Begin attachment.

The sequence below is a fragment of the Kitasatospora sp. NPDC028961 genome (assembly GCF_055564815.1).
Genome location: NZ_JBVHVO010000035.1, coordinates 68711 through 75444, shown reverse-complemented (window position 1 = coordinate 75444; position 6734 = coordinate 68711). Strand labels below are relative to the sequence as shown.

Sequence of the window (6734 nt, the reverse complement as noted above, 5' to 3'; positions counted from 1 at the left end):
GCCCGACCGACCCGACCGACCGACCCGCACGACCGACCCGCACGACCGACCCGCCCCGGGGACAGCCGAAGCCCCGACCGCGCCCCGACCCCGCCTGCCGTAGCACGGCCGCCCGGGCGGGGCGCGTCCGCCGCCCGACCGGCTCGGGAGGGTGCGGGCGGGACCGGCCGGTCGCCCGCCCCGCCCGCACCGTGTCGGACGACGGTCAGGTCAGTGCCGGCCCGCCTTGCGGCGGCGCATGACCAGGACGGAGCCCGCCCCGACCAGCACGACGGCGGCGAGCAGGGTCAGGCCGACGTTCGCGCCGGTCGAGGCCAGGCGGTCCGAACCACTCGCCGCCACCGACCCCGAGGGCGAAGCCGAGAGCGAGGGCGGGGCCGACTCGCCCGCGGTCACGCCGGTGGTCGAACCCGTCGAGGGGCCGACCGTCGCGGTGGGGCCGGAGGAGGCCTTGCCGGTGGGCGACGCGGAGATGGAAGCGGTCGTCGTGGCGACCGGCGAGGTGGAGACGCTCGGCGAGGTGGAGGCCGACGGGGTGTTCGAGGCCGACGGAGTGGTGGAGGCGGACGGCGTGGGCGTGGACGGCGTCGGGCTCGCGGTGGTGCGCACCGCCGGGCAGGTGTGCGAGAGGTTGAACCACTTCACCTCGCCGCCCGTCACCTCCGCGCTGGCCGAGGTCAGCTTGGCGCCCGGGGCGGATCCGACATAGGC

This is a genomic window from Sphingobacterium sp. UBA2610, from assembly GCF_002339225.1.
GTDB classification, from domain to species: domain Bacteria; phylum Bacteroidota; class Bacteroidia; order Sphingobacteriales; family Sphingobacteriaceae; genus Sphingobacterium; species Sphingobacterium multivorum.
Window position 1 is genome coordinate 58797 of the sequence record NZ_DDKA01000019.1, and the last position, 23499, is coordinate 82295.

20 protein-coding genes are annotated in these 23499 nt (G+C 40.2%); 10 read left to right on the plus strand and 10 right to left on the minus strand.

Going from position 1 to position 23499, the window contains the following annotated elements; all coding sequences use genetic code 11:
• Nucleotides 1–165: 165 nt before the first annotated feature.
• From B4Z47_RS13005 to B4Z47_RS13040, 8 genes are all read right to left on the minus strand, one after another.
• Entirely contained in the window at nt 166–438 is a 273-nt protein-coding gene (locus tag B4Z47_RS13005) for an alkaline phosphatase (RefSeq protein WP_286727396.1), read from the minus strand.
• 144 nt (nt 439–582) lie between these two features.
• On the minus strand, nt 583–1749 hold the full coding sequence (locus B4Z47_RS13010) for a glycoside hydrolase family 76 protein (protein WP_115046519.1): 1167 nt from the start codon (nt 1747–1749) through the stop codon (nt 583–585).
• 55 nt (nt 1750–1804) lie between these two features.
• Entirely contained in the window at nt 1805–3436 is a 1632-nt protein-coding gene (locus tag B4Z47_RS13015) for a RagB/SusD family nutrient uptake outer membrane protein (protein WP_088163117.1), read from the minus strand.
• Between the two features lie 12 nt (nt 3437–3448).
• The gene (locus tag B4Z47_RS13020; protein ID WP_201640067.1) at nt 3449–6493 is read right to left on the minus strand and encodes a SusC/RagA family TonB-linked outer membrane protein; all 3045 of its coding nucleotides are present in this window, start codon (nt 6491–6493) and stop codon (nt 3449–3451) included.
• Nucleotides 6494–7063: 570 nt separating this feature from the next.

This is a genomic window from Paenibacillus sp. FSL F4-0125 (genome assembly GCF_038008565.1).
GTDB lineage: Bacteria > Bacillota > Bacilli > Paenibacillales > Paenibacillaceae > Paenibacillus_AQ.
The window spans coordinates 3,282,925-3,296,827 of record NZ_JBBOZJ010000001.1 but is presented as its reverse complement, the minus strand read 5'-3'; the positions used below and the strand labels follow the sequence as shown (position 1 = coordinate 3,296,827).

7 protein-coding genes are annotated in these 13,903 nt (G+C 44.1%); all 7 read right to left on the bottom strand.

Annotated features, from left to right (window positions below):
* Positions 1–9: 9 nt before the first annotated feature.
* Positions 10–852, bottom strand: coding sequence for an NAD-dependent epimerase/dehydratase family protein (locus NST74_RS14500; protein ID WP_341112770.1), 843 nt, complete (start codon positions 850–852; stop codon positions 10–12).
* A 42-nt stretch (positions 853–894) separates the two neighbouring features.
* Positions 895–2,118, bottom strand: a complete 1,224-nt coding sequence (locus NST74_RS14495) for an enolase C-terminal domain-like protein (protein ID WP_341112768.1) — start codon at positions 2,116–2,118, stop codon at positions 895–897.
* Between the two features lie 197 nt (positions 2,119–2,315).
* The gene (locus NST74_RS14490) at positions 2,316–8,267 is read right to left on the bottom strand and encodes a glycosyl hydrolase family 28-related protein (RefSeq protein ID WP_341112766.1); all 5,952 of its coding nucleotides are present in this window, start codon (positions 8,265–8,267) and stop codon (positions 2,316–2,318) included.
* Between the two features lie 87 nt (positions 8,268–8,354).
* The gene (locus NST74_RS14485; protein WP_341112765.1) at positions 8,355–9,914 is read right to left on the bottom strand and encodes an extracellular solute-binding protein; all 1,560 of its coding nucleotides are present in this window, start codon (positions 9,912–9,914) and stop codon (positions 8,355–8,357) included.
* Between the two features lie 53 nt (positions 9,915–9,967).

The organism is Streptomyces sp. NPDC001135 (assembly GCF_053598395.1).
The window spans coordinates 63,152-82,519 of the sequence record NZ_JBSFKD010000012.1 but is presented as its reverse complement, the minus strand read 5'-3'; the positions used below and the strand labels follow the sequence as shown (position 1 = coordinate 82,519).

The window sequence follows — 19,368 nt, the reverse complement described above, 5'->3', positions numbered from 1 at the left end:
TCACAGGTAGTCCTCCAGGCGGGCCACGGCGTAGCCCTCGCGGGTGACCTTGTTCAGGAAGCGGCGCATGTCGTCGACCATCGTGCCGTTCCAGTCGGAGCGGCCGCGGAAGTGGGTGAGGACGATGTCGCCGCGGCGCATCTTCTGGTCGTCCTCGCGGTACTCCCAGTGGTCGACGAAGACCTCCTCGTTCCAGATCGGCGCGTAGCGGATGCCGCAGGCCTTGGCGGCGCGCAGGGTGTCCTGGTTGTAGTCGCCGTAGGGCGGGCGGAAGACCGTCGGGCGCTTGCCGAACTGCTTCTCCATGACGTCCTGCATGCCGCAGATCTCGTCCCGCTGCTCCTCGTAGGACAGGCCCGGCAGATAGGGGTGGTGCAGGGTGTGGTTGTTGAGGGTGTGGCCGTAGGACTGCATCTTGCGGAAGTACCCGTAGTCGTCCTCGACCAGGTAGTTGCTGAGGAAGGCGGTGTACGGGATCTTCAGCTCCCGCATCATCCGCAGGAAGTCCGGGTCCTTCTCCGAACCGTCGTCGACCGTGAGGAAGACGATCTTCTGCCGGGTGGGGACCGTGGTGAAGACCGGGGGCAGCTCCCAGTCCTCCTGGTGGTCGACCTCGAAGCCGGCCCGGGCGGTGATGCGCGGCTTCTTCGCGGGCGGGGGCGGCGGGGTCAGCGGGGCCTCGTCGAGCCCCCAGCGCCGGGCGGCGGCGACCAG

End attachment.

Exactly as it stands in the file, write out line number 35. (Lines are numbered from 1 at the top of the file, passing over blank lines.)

The window spans coordinates 63,152-82,519 of the sequence record NZ_JBSFKD010000012.1 but is presented as its reverse complement, the minus strand read 5'-3'; the positions used below and the strand labels follow the sequence as shown (position 1 = coordinate 82,519).